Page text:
DEAR AMY: My boyfriend is a loving, creative and sensitive person who is 15 years my senior. (I am in my mid-30s.) When we met, I was going through a hard time emotionally and he was going through a hard time financially. He helped me out by being supportive and understanding and I helped cover his bills.
Fast-forward to a year later. I still struggle with my ups and downs, and he is still broke. I have continually asked my boyfriend to get a job. I know he's trying, but even a part-time job at a convenience store would help keep us afloat. We live together, and I know that he spends many productive hours on projects that may or may not eventually pay off.
His former profession as a freelance producer dropped off with the economy, and while he tries hard to find work in his field, he is extremely reluctant to accept the fact that he may need to get a "regular" job.
Besides that, he is always home, so I never get any time to myself. Both the financial problems and lack of alone time make me testy and occasionally hysterical.
I love him very much, but I can't continue to keep my frustration bottled up. I tell myself I'm going to leave him if he doesn't find work, but I really want to stay together. How should I handle this?
— Round the Bend
DEAR ROUND: The way to handle this is to introduce some clarity into your conversations. Don't wait until you feel about to blow up; do this when you feel calm and prepared.
Having been a freelancer for many years, I assure you (and him) that the very essence of freelancing is that you have the freedom to accept a variety of jobs, as well as the responsibility to make a living between gigs. Freelancers teach, tend bar, work retail and do whatever it takes to bring home the dough. Volunteering is also a wonderful way to keep busy, creatively stimulated and to meet new people.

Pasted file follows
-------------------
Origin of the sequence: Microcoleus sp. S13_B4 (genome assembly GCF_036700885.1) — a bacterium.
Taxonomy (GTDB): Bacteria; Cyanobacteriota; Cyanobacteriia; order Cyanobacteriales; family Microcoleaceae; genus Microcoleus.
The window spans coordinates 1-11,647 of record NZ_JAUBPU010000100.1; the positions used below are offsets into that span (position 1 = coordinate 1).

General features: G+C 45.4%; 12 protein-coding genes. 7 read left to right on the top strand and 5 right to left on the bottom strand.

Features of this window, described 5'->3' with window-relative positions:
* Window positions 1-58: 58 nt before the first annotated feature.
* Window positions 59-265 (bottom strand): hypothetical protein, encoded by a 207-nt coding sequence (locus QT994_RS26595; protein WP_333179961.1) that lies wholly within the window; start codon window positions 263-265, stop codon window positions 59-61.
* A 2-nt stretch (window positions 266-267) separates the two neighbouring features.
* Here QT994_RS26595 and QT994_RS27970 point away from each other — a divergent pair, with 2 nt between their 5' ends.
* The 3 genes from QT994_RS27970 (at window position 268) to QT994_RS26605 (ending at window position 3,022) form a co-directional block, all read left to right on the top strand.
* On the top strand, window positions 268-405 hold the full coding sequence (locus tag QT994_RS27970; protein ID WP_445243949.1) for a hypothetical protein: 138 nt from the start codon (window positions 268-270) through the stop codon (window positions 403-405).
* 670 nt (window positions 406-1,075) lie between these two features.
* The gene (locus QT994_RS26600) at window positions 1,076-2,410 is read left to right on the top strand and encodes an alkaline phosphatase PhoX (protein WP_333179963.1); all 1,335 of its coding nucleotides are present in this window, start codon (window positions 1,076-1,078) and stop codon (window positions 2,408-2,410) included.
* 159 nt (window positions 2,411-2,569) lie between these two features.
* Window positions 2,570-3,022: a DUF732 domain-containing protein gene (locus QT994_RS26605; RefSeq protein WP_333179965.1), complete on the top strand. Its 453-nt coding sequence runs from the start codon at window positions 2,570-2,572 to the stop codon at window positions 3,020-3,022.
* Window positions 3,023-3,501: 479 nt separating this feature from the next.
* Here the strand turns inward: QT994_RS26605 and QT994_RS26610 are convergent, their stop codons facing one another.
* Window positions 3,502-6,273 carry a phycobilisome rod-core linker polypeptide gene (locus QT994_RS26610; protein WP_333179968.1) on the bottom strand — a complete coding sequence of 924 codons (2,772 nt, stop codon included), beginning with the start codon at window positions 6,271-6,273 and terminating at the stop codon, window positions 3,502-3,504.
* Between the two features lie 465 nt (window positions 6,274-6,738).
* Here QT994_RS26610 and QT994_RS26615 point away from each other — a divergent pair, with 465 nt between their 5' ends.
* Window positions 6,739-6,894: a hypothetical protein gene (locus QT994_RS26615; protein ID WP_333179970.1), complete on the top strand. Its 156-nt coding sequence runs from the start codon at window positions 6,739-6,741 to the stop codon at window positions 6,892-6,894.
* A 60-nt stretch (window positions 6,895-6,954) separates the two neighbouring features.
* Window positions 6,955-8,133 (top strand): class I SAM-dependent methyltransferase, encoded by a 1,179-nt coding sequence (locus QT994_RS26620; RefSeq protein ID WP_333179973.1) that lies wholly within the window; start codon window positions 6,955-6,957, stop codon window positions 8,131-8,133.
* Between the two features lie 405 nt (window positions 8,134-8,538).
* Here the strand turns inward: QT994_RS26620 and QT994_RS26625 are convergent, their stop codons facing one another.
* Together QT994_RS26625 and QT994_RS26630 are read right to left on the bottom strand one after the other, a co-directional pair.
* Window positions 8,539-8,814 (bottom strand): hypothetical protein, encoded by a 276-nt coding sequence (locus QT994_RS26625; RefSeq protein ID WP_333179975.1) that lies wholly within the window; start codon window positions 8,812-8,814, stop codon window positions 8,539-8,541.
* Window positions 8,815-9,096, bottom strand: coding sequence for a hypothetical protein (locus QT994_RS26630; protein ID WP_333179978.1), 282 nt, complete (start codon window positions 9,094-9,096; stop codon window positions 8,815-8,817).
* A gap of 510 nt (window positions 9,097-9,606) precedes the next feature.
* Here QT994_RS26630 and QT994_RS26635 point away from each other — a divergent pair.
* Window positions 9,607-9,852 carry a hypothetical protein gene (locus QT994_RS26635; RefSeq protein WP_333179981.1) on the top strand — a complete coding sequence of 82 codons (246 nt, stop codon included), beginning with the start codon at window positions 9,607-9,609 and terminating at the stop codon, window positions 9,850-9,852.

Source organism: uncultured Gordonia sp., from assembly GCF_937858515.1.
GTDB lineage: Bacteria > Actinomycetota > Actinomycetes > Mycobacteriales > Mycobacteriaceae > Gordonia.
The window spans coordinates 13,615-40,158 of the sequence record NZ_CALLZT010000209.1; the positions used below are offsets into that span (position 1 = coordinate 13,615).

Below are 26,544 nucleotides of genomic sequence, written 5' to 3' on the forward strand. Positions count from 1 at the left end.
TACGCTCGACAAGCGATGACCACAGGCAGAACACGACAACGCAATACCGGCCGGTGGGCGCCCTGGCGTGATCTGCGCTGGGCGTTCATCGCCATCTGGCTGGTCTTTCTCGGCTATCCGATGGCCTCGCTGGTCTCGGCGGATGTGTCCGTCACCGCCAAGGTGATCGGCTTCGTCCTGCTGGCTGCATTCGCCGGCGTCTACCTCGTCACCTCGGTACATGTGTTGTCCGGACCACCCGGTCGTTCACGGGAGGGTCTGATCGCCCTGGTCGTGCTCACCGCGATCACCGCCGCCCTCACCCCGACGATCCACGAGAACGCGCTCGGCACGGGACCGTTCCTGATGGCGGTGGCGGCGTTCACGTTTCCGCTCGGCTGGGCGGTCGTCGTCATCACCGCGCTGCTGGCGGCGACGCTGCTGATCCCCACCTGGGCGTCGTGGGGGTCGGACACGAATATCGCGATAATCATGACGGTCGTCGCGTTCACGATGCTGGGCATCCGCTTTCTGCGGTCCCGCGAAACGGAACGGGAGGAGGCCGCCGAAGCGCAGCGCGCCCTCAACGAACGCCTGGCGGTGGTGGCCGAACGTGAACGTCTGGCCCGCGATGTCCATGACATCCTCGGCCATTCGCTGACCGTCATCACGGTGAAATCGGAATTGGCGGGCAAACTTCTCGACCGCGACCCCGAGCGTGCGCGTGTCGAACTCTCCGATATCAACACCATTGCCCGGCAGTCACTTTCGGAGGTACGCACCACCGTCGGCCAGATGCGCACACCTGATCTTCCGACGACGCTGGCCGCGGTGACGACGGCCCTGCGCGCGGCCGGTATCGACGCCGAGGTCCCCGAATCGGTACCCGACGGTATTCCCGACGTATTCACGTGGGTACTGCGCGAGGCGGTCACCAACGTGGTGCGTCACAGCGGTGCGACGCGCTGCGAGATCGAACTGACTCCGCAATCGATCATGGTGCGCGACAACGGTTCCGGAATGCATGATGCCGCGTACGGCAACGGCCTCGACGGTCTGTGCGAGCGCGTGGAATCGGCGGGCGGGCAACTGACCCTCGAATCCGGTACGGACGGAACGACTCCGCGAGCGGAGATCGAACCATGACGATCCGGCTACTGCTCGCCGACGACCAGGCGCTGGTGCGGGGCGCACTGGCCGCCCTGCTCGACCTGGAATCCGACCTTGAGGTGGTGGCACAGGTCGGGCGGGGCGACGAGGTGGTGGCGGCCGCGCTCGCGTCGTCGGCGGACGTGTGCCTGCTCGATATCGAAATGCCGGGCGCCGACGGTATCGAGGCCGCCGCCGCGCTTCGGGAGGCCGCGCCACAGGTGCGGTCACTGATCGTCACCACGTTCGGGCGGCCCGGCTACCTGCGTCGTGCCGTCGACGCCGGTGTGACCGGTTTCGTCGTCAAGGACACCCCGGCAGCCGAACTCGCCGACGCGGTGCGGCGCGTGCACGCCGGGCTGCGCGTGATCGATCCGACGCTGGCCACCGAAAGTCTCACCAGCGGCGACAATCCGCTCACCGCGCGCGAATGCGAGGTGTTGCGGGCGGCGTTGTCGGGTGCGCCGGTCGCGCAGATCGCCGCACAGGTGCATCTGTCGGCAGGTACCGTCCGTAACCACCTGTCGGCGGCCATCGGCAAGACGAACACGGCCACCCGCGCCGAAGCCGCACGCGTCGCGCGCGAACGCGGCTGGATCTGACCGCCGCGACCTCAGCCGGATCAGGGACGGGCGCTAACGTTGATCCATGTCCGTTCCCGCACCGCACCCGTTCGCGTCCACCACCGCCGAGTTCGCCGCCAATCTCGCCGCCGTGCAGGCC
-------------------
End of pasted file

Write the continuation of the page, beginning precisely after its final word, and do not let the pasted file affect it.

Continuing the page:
You also need time to yourself at home. This would probably help both of you. Tell him that because he has a lot of privacy during the day you'd like some solitude, too — maybe one evening a week and a weekend morning. He needs to step out and get going.
DEAR AMY: I'm 75 years old, single and have two sons. One son has been hostile for years — with outbursts directed at me. The other has emotional and slight mental health issues but regards me as a treasure.
I'm contemplating leaving most of my assets to the latter. I know he isn't the best money manager, but he probably will need more money (and I feel closer to him).
Your thoughts, please?
DEAR MOTHER: It is your money and you should disperse it exactly as you please.
I have two suggestions: Make sure to take care of yourself first. You may need to spend down your assets in order to support yourself through unforeseen challenges.
Second, do not discuss this with either son. They may pressure you for information. Your choice may change over time and the last thing you want is to open this up for conversation (and possible manipulation).
A trusted lawyer or neutral financial adviser could help you navigate this, and provide a buffer if you need it.
You should pick up the book "Smart Women Protect Their Assets: Essential Information for Every Woman About Wills, Trusts and More" by Wynne A. Whitman (FT Press, 2008).
DEAR AMY: Regarding the letter from "Mom" about her 13-year-old son who lost one of his retainers: When my daughters got their retainers, the orthodontist told them, "Your mom pays for the first retainer, and if you lose it or the dog gets it, you pay for it." It worked so well, my grandkids were told the same thing by their parents.
— Happily Flossing
DEAR FLOSSING: This is a very common issue with retainers, and I love the solution, especially the fact that it was delivered by the orthodontist, not an angry parent.
Send questions via e-mail to firstname.lastname@example.org. Amy Dickinson's memoir, The Mighty Queens of Freeville: A Mother, a Daughter and the Town that Raised Them (Hyperion), is available in bookstores.